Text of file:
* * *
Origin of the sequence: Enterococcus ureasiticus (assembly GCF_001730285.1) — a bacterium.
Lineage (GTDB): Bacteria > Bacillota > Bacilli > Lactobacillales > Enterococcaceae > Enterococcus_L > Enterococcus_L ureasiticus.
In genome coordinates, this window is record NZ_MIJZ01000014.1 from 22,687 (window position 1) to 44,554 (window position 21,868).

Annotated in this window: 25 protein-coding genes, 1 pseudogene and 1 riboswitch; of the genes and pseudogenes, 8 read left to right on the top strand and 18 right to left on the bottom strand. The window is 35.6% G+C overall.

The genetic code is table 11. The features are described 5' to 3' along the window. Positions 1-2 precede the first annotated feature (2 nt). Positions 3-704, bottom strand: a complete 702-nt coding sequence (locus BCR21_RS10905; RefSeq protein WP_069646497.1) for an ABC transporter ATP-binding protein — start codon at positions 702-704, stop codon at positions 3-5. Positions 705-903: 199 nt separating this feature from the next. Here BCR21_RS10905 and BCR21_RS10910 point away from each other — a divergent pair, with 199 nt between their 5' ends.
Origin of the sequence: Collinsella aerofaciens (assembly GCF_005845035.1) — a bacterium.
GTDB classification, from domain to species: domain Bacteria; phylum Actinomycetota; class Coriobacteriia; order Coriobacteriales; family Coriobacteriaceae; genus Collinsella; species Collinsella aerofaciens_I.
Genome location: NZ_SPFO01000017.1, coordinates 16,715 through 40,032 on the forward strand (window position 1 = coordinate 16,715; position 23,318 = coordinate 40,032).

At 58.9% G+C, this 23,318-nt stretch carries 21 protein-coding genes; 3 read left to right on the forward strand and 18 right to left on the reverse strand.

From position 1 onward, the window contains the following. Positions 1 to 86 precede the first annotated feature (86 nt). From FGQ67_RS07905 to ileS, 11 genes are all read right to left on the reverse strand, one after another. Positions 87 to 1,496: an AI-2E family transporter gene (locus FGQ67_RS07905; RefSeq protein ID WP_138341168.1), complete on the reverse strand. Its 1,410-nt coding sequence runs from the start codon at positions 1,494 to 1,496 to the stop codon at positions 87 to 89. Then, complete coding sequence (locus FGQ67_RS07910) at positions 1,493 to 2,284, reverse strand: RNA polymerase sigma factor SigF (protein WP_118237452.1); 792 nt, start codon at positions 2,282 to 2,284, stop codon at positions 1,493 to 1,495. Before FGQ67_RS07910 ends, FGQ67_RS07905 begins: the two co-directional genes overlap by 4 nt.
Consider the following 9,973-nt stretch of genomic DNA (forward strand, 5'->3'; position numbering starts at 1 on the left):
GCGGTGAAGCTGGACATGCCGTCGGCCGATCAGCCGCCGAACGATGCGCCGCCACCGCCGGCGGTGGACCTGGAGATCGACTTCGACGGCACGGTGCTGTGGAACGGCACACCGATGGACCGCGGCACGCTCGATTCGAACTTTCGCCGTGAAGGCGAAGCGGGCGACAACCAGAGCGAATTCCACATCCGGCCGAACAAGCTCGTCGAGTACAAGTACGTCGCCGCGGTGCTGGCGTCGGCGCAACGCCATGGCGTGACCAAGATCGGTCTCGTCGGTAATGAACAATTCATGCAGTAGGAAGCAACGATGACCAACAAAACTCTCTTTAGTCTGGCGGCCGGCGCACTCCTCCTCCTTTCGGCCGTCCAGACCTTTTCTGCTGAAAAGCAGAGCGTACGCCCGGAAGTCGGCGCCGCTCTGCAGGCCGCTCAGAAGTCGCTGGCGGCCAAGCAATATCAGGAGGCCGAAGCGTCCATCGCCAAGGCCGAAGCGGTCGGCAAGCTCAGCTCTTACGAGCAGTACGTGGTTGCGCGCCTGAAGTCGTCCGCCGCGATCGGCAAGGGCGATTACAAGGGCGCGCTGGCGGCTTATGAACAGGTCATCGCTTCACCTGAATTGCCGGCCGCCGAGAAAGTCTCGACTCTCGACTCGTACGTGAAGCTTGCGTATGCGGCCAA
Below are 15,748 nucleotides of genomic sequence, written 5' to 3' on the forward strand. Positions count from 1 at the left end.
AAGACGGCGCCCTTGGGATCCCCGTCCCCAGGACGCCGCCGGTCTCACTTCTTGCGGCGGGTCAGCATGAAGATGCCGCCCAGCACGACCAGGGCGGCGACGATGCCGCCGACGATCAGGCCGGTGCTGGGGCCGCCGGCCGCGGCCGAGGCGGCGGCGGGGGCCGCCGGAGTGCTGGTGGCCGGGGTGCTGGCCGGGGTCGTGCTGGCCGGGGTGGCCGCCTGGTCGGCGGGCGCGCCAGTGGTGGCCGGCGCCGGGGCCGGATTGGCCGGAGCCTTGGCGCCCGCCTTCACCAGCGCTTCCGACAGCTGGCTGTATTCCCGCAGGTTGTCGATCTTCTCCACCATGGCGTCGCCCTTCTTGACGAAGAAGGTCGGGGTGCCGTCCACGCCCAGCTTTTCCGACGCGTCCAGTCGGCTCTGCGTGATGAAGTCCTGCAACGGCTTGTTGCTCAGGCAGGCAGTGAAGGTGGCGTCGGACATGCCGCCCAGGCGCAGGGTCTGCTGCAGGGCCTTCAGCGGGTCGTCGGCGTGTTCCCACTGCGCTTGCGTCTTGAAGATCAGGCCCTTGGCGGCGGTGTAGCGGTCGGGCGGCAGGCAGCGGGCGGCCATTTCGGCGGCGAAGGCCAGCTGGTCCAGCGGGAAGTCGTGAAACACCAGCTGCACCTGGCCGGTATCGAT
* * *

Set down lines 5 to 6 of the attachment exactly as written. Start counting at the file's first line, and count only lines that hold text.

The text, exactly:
The genetic code is table 11. The features are described 5' to 3' along the window. Positions 1-2 precede the first annotated feature (2 nt). Positions 3-704, bottom strand: a complete 702-nt coding sequence (locus BCR21_RS10905; RefSeq protein WP_069646497.1) for an ABC transporter ATP-binding protein — start codon at positions 702-704, stop codon at positions 3-5. Positions 705-903: 199 nt separating this feature from the next. Here BCR21_RS10905 and BCR21_RS10910 point away from each other — a divergent pair, with 199 nt between their 5' ends.
Origin of the sequence: Collinsella aerofaciens (assembly GCF_005845035.1) — a bacterium.